There is a lot more to choosing your mortgage than simply hammering your banker into submission and nailing the lowest interest rate possible.
Sorry to rain on your parade folks, but would you choose the cheapest new home on the market, regardless of where it was located? Of course not!
Today’s post focuses on the early stages of mortgage selection. In the next article, you will figure out what type of mortgage customer you are. And finally, and only then, you will be able to choose the best mortgage for your circumstances.
Who will help me pick the right mortgage?
You can walk into your bank and ask them what they have to offer. Or you can be a do it yourselfer; scour the internet and teach yourself all you need to know, and then make life miserable for a mortgage broker or bank specialist. Maybe you will then deal directly with a rate website.
Another approach is to find yourself a good solid mortgage broker who is already expert at all the things you need to know, and trust that person to help select the right mortgage for you.
What about my down payment?
If your down payment is less than 20% of the purchase price, you are considering what we call a “high ratio” mortgage. If you are dealing with “A” lenders, this means the lender will want protection against you reneging on your mortgage payments.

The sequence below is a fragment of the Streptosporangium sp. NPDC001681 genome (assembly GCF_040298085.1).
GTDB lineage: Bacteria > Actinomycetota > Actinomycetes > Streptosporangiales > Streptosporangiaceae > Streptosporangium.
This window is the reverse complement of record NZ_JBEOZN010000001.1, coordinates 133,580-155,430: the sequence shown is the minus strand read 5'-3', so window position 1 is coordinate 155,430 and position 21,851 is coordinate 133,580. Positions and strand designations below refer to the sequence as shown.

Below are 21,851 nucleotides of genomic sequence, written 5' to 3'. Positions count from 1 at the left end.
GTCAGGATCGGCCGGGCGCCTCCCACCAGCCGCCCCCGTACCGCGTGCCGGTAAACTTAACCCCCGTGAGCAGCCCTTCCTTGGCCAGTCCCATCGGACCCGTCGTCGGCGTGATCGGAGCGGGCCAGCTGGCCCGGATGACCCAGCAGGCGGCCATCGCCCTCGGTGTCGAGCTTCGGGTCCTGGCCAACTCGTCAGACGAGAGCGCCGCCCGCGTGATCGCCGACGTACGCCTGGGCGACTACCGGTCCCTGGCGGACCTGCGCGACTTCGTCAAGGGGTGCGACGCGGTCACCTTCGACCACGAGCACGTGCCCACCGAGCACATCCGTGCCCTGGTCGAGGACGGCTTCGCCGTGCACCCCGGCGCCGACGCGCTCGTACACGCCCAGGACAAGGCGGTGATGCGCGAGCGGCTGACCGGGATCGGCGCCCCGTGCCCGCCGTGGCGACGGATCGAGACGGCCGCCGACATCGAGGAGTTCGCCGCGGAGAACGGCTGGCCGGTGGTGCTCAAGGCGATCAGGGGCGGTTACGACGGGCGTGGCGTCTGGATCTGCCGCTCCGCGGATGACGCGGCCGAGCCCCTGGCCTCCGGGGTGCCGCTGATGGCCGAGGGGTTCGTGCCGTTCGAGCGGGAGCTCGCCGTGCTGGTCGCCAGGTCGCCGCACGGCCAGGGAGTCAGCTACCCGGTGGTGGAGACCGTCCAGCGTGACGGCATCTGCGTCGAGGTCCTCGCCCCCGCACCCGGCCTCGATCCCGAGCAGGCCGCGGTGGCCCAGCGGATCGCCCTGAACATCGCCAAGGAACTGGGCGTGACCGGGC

There are three insurers offering this protection to mortgage lenders. CMHC, Genworth, and Canada Guaranty. You will have to pay the one time insurance premium (it can be included in your mortgage)
If you are dealing with an alternative lender, such as HomeTrust or Equitable Bank, you may need to pay a lender fee, and your interest rate will be higher than that of an “A” lender
If you have at least a 20% down payment your deal is called “conventional.” Certain lenders will still need to insure your mortgage, but usually they absorb that cost themselves.
Ironically, safer conventional mortgages often do not qualify for as low an interest rate as a high ratio mortgage.
Do I need an open or closed mortgage?
It rarely makes sense to choose an open mortgage. Open means you can break it anytime without penalty. If it is open and fixed, the rate will be a good bit higher than the same term of a closed mortgage. And if it is open and variable, you will be at the mercy of interest rate fluctuations.
Nevertheless, open mortgages have their place. Some people renew their mortgages into an open mortgage while they assess their options elsewhere. Others stay open because they plan to make large payments against the mortgage soon. And others stay open because they envision lower interest rates in the near future, and they do not wish to incur a penalty when they break their present mortgage and move to another.
Should I lock in my interest rate, or should I float with Prime?
That’s a fancy way of saying should I take out a variable rate mortgage, or should I lock in a rate for a given period of time? It has almost always been right over the past thirty years or so to select a variable rate mortgage, but we may now live in an era when we can no longer say that.
Rates have been extremely low for years now, and have more room to go up than down. And five year fixed-rate mortgages are only slightly higher than five-year variable-rate mortgages. For some, there is a good argument to protect yourself against sudden rate increases, when the (interest rate) premium to do so is so low.
That said, if you can stomach the potential swings, a variable rate mortgage may be right for you.